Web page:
Paediatric radiologyCase Type
Escudero-Fernandez, Jose Miguel; Planes-Conangla, Marina; Rodriguez-Zafra, Enrique; Riaza Martin, Lucia, Coma Munoz, Ana, Guri Azogue, XavierPatient
10 years, male
A 10-year-old male patient presented to the paediatric emergency department with haemoptysis and a 2-month history of dysphonia, dysphagia, and odynophagia. Initial laboratory tests only showed raised C-reactive protein 5.11 mg/dL (0.03 - 0.50). The patient was treated with oral antibiotics and corticosteroids without resolution of his initial symptoms.
Posteroanterior chest radiograph demonstrated patchy consolidations in upper-lung lobes (Fig. 1).
Thoracic contrast-enhanced CT performed the same day showed patchy ground-glass opacities involving the apical and posterior segments of the upper-lung lobes and superior segments of the lower-lung lobes, as well as ill-defined consolidations localised in apical segments of the upper lobes, mainly in the right lung. These findings were associated with multiple centrilobular nodules and tree-in-bud branching pattern (Fig. 2). Some fibro-cicatricial changes with apical bronchiectasis and bronchial wall-thickening were also seen (Fig. 3). There was no evidence of cavitation or pleural effusion.
Axial and coronal CT images of the neck showed diffuse thickening of supraglottic and glottic larynx with compromised airway and increased density of parapharyngeal tissues (Fig. 4).
Homogeneous-enhanced cervical and mediastinal lymphadenopathies were observed.
The diagnosis of laryngeal and pulmonary tuberculosis was suggested and confirmed with positive sputum cultures.
After 3 months of antituberculosis therapy, patient was asymptomatic and supraglottic and glottic-narrowing had been resolved (Fig. 5).
Tuberculosis affects 1 million children worldwide, especially in developing countries .
21-44% of paediatric cases have extrapulmonary spread. Laryngeal tuberculosis is very rare (<1%), especially in children [1-4].
Bronchogenic spread into posterior part of the larynx from severe pulmonary foci of cavitation and consolidation is more frequent in young adults, whereas lymphogenic or haematogenous spread into anterior part of the larynx is more frequent in children, due to paucibacillary nature of sputum and higher incidence of cervical lymphadenitis [1-4].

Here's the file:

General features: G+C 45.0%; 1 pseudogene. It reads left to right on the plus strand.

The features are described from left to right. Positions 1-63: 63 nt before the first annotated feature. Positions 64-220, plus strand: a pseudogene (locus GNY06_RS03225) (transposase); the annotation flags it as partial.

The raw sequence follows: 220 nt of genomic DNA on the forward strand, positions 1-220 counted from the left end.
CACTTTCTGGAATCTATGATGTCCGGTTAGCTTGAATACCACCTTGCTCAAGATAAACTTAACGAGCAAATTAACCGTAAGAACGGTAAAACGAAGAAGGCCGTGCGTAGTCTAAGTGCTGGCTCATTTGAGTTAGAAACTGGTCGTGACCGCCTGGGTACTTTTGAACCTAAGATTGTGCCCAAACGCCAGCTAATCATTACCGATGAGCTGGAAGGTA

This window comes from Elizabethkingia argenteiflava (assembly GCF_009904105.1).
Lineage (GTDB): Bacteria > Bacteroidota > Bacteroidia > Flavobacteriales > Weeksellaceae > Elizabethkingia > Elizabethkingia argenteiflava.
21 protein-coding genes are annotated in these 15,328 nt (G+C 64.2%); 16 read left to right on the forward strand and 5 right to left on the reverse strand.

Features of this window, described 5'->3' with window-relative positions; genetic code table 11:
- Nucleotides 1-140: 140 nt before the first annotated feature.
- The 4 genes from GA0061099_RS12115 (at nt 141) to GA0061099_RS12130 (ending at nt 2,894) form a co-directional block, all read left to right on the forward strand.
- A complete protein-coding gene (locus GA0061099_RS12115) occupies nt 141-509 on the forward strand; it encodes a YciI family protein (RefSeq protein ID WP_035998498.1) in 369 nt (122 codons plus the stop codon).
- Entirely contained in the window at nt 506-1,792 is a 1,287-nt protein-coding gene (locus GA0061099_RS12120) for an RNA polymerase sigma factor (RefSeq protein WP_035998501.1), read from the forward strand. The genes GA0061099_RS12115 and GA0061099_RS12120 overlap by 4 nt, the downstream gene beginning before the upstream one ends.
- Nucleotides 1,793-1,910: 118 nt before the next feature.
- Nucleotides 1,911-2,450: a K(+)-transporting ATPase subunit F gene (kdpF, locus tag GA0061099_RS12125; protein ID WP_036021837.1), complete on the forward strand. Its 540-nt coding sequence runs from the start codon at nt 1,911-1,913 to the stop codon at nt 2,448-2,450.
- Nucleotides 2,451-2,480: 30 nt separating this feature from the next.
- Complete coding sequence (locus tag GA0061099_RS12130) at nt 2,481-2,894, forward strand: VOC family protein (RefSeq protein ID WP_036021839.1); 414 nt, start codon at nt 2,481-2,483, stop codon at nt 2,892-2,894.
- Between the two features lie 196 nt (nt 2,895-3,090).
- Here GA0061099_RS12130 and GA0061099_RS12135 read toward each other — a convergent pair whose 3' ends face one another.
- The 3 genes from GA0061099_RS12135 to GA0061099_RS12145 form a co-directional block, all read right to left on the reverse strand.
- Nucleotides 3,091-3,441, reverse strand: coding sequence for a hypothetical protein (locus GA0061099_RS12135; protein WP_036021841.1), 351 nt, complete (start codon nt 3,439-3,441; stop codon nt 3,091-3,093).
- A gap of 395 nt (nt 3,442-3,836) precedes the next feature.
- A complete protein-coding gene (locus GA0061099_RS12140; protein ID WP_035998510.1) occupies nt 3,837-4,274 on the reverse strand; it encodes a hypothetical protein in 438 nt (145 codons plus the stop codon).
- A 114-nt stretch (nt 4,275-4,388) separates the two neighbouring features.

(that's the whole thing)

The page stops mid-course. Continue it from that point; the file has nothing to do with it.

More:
In our case, long-term steroid treatment increased risk of pulmonary tuberculosis reactivation and bronchogenic spread into larynx.
Patients present with systemic symptoms (fever, asthenia and weight loss) and cervical pain, hoarseness, swallowing difficulty or foreign body sensation. Children can also present airway compression, especially those with epiglottis involvement [1-4].
Direct laryngoscopy shows mucosal swelling, ulcers, papillomas or granulomas and dirty exudate .
Virtually all patients associate active pulmonary tuberculosis and it is highly contagious [1-5].
In acute-subacute phases of laryngeal tuberculosis, there is a diffuse thickening of supraglottic larynx, especially aryepiglottic folds. But also free margin of epiglottis and false and true vocal chords, without impairment of their mobility. [1-2] Low-attenuation areas of caseation necrosis may be present.
It is associated with fat infiltration at pre-epiglottic and paraglottic spaces without sclerosis or destruction of cartilages. It rarely extends to hypopharynx or subglottis [1-4].
It is associated with cervical and mediastinal-enlarged lymph nodes, with low-density core and peripheral rim-enhancement, although homogeneous enhancement may be present in initial phases when necrosis is not already established [5-6].
In chronic phase, there is a nodular thickening secondary to formation of caseating granulomas [5-6].
Pulmonary tuberculosis reactivation or reinfection is demonstrated by changes on imaging in upper-lobes with ground glass, patchy ill consolidations and centrilobular nodules and tree-in-bud branching pattern associated with fibrocicatricial changes (atelectasis, reticular pattern, subpleural lines or traction bronchiectasis). 
Microbiological analysis of the sputum by PCR and Ziehl-Nielsen staining is positive in almost all patients, especially in adults (90-95%). Biopsy is necessary if it is necessary rule out laryngeal carcinoma [7-8].
Standard therapy for pulmonary tuberculosis (6 months, 4 drugs) is used for laryngeal tuberculosis, with excellent response. Symptoms disappear in 1-2 months [7-8].
Treatment delay or multidrug resistant Micobacterium increases the risk of irreversible laryngeal stenosis or cricoarytenoid fixation that may require surgery [7-8].
Take Home Message
Laryngeal tuberculosis should be considered in children with diffuse thickening of supraglottic larynx, especially in those at risk (immunocompromised or active close contacts).
It is almost always associated with lymphadenitis or pulmonary tuberculosis.
Written informed patient consent for publication has been obtained.
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